In December, many parts of the South experienced temperatures well below average, some even dipping below freezing for a few days. This artic blast wreaked havoc on many a home and business in the form of frozen and burst pipes. The repairs and costs for those damages were immediate and extensive.

The damage to our plants, however, will be realized over the coming months as the winter season ends and soil temperatures rise. Even a short drive around the block will reveal the numerous varieties of trees and bushes whose leaves have turned brown and dry, particularly broadleaf evergreens.

Experts caution against any immediate action for these plants. Waiting until the mercury rises may give your cold shocked plants a chance to begin anew, but the key is to pay close attention  and search for signs of new growth. At that time, you may trim away dead/severely damaged areas. Some even suggest a slow release fertilizer in spring to help stimulate growth.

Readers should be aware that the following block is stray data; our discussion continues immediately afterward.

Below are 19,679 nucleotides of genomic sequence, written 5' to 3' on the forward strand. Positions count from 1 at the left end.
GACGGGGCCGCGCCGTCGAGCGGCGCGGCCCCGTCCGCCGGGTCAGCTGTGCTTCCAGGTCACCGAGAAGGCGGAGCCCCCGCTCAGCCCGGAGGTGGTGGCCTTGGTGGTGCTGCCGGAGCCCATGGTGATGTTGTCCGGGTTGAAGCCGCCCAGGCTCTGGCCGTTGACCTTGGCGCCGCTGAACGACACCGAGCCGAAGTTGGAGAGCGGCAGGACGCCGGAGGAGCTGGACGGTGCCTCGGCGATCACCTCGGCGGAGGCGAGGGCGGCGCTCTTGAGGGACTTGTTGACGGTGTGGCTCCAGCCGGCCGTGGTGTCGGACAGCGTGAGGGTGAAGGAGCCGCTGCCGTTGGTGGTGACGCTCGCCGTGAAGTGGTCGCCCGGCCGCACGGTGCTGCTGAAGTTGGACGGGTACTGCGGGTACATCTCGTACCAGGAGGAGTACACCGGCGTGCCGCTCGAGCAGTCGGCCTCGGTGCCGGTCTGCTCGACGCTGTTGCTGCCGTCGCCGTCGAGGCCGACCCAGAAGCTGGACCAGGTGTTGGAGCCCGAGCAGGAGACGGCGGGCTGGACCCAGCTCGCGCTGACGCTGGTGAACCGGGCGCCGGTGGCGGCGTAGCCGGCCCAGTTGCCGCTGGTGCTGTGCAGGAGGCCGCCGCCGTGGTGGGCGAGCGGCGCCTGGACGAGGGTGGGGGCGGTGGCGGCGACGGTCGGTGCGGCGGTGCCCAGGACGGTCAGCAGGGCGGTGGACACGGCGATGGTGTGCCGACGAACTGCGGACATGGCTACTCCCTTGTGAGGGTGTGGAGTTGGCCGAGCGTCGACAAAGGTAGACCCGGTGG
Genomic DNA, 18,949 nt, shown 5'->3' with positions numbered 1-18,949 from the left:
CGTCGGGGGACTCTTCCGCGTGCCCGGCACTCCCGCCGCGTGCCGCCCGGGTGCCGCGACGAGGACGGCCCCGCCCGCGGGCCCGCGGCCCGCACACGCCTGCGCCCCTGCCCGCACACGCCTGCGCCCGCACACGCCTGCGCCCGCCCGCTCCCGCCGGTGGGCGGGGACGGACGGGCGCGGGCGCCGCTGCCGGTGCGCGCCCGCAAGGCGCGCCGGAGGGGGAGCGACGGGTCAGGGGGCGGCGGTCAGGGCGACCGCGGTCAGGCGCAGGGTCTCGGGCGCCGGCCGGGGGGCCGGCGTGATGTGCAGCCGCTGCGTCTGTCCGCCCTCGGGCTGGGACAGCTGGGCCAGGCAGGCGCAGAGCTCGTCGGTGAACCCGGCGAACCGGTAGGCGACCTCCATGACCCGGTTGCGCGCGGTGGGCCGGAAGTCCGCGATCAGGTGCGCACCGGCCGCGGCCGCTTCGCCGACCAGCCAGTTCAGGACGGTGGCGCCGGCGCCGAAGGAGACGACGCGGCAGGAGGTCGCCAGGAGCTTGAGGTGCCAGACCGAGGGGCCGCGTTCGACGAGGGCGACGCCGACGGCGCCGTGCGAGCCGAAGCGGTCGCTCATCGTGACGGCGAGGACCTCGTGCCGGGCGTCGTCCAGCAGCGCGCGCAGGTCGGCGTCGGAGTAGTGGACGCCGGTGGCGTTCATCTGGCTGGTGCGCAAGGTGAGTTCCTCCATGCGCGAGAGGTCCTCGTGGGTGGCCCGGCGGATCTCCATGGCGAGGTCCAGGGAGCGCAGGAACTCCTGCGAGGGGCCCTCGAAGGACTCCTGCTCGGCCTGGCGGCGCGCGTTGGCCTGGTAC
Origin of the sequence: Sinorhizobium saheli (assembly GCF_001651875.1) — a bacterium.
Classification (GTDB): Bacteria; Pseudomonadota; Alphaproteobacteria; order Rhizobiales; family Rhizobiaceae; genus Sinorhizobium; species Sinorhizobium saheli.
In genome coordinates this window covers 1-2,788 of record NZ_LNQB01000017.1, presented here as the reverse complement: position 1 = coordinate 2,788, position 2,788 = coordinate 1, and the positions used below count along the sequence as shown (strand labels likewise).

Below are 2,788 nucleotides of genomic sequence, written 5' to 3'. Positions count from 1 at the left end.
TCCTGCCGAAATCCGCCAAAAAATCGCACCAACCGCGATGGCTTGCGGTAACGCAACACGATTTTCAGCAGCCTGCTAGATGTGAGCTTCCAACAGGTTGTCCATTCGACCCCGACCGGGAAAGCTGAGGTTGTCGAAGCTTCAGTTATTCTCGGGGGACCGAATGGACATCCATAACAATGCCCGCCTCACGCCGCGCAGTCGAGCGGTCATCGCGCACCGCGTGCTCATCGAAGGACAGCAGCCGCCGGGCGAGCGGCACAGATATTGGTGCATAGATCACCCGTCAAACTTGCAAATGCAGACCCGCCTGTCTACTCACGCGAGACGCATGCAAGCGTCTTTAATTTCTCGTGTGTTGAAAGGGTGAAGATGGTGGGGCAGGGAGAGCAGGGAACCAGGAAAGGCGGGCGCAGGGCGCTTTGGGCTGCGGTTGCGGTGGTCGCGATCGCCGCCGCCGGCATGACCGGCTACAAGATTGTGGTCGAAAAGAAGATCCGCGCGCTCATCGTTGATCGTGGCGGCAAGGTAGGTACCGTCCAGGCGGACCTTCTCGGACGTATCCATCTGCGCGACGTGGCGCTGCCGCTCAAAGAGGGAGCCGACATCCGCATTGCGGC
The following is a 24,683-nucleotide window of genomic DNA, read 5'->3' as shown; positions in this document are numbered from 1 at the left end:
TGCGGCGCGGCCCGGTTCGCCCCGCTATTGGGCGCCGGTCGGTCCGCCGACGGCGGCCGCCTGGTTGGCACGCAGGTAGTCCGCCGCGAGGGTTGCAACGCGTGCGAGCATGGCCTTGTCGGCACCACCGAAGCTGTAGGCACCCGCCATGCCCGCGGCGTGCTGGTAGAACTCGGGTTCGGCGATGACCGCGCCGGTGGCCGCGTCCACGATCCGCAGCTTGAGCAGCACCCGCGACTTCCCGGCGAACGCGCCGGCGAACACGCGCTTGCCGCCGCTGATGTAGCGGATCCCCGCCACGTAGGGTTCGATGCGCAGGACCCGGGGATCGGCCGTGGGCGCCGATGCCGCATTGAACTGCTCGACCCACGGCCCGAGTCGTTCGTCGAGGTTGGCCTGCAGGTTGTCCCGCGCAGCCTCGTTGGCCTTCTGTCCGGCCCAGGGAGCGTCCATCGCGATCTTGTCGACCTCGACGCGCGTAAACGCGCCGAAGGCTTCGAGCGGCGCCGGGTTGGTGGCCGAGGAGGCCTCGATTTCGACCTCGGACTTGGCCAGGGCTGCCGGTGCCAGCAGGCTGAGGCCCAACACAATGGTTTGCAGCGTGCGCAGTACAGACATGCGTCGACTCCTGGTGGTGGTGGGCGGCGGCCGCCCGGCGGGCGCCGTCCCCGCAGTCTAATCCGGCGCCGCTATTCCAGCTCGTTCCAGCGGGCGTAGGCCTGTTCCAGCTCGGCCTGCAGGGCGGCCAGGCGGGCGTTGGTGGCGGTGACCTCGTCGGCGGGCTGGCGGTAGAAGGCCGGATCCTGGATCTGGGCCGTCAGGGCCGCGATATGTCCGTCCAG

Be sure to take extra care with cold damaged plants this winter and spring season and consult an expert if you’re unsure of the extent of the damage and next steps.